The danger of story, especially those from the Bible which become so familiar, is that our minds and hearts tend to reduce them over time. When you hear something over and over, you tend to reduce the narrative and compartmentalize it, often with the effect of neatly categorizing the settings and characters into flattened images that do not convey the complexity of the human beings as they really were. It’s easy for us to reduce people into the categories of either being a hero or villain. When we do that, we can then divorce ourselves from identifying with the elements of the story and refuse to acknowledge parts of our own character – especially the parts we don’t want to own. After all, who wants to be like King Herod – a despotic, ruthless person who would do anything including kill to protect himself? Surely none of us are like that, are we?
Herod the Great was born in 73 BCE and died in 4 BCE. He was the son of an Idumean father and an Arab mother – he was decidedly not Jewish. Through a series of intrigues involving Julius Caesar, Marc Antony & Cleopatra, and Octavian he became a puppet king of the Judean district encompassing most of modern Israel, the West Bank and the Golan Heights. While Herod was powerful in some ways, he was also very vulnerable. He had a number of enemies including most of the Jewish religious establishment who rejected him even though he married the daughter of the former high priest John Hyrcanus. He lived in the precarious world of Roman politics where choosing sides in conflicts could cause you to wind up dead overnight. In many respects, Herod was a man who lived in fear which drove him to do whatever it took to protect himself – including ordering the death of his father-in-law John Hyrcanus, his wife Mariamme I (daughter of John Hyrcanus) and two of his sons. So when Magi arrive and inquire about a new king, Matthew tells us that Herod was terrified and all Jerusalem with him. In the absence of information, fear sets in and sets the stage for an explosion of rage.
This rival born in Bethlehem who would later claim his kingdom is not of this world challenges Herod and Rome itself – and it is still a challenge to us when we are tempted to protect ourselves at all costs. While we may not personally commit mass murder, there are times when our anger and rage born of fear or confusion can combine with that of others in mass violence. Just before the holidays arrived, our government released more detailed information about the torture and atrocities committed by our own troops in Iraq and Afghanistan. The report was damning and shed light on far more than waterboarding done in the name of truth, justice and the American way. Because of our fear of terrorism, our government and military carried out terrible atrocities against the Iraqi and Afghani people. We want to think we are not like Herod … but this evidence says we are not so different after all.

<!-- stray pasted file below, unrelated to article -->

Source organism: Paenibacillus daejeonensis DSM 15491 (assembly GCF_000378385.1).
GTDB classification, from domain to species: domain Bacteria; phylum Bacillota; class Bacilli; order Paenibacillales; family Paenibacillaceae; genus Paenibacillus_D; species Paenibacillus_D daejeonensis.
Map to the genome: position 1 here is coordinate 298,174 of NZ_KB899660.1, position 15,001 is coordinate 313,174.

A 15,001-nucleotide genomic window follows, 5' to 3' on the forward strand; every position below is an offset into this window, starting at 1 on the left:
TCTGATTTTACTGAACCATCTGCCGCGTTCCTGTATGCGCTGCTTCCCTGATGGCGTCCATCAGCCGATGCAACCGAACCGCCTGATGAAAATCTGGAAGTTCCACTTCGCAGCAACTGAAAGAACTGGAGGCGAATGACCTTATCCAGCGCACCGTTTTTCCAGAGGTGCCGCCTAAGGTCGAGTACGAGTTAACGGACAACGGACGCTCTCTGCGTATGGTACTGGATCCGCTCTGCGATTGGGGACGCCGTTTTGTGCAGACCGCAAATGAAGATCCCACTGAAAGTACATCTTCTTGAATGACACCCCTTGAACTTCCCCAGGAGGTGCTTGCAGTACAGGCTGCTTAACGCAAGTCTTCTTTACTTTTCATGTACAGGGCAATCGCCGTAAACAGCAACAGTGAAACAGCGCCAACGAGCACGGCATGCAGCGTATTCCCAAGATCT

And it even comes more close to us than that. Although I have been away on vacation, I could not escape the horrible news of the death of Baltimore cyclist Tom Palermo and our own bishop suffragan being the driver of the vehicle that killed him. This news is devastating on so many levels and has stirred many emotions within me from grief, to confusion, to anger. There is a temptation with such strong emotions to rush to some kind of resolution. Often this resolution is born of fear and anxiety and leads us to jump to conclusions based on assumption which is what many have done on social media. The explosion of anger, name calling and figurative demands for our bishop’s blood by those who claimed to be Episcopalians sickened me. All of them justified their vitriol by saying they were “morally outraged” and “demanding justice.” In the absence of information rage exploded and was rationalized and justified … not so unlike Herod after all.
Christ’s birth challenges our own tendencies to want to play judge and jury, to lash out when we hurt or are fearful. He told us to pray for our enemies and even went on to pray for those who turned their violence on him. His example stands as a warning to us when we feel justified in lashing out in the name of moral outrage or demands for justice. The line between moral outrage and self-righteous pontificating is very thin indeed. We are called as people marked by baptism to seek and serve Christ in all persons and love our neighbors as ourselves – even when we don’t want to.
Yes, this sweet little Jesus boy is not so easy to take, is he? He’s still a threat to our egos, our desire to control, and especially to our desire to exercise superiority over others. This Jesus is dangerous even to us. But the danger comes with the hope of transformation for us too. We do not have to remain like Herod – fearful and prone to lashing out. Jesus invites us to be so much more. His death and resurrection provide the pattern for our own – and not just the final physical death, but for all the deaths we will endure in this life … especially the death of our false selves … our egos. Jesus meets us in our fears yet isn’t satisfied to leave us there with them. While the birth of the Prince of Peace did not eradicate sin, and this story reminds us of that truth, he did come so that the power of sin would never get the final word – not for us and not for the children of Bethlehem … or Syria, or Iraq, or Afghanistan. Thanks be to God.